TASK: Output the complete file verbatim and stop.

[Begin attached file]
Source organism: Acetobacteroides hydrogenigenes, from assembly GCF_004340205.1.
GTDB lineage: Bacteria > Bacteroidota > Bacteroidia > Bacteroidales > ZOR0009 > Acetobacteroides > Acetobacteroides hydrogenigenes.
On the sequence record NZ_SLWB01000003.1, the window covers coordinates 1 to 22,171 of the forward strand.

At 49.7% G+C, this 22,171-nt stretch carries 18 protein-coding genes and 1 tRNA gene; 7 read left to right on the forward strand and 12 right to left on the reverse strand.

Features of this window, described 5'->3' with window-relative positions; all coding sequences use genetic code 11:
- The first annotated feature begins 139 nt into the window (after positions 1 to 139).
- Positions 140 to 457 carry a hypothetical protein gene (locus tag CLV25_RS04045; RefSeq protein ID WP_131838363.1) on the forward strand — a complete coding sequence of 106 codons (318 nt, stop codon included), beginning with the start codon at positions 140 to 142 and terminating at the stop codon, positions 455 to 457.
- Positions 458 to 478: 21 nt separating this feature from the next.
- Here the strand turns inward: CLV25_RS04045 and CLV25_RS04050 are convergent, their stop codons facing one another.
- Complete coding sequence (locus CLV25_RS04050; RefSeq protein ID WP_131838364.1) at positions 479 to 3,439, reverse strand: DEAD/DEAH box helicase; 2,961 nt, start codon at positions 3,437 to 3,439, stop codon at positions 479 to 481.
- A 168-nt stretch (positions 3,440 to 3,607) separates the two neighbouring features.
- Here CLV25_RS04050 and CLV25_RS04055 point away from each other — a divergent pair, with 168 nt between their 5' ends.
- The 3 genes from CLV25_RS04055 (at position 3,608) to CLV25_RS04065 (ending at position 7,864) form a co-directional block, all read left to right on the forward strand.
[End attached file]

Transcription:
Source organism: Acetobacteroides hydrogenigenes, from assembly GCF_004340205.1.
GTDB lineage: Bacteria > Bacteroidota > Bacteroidia > Bacteroidales > ZOR0009 > Acetobacteroides > Acetobacteroides hydrogenigenes.
On the sequence record NZ_SLWB01000003.1, the window covers coordinates 1 to 22,171 of the forward strand.

At 49.7% G+C, this 22,171-nt stretch carries 18 protein-coding genes and 1 tRNA gene; 7 read left to right on the forward strand and 12 right to left on the reverse strand.

Features of this window, described 5'->3' with window-relative positions; all coding sequences use genetic code 11:
- The first annotated feature begins 139 nt into the window (after positions 1 to 139).
- Positions 140 to 457 carry a hypothetical protein gene (locus tag CLV25_RS04045; RefSeq protein ID WP_131838363.1) on the forward strand — a complete coding sequence of 106 codons (318 nt, stop codon included), beginning with the start codon at positions 140 to 142 and terminating at the stop codon, positions 455 to 457.
- Positions 458 to 478: 21 nt separating this feature from the next.
- Here the strand turns inward: CLV25_RS04045 and CLV25_RS04050 are convergent, their stop codons facing one another.
- Complete coding sequence (locus CLV25_RS04050; RefSeq protein ID WP_131838364.1) at positions 479 to 3,439, reverse strand: DEAD/DEAH box helicase; 2,961 nt, start codon at positions 3,437 to 3,439, stop codon at positions 479 to 481.
- A 168-nt stretch (positions 3,440 to 3,607) separates the two neighbouring features.
- Here CLV25_RS04050 and CLV25_RS04055 point away from each other — a divergent pair, with 168 nt between their 5' ends.
- The 3 genes from CLV25_RS04055 (at position 3,608) to CLV25_RS04065 (ending at position 7,864) form a co-directional block, all read left to right on the forward strand.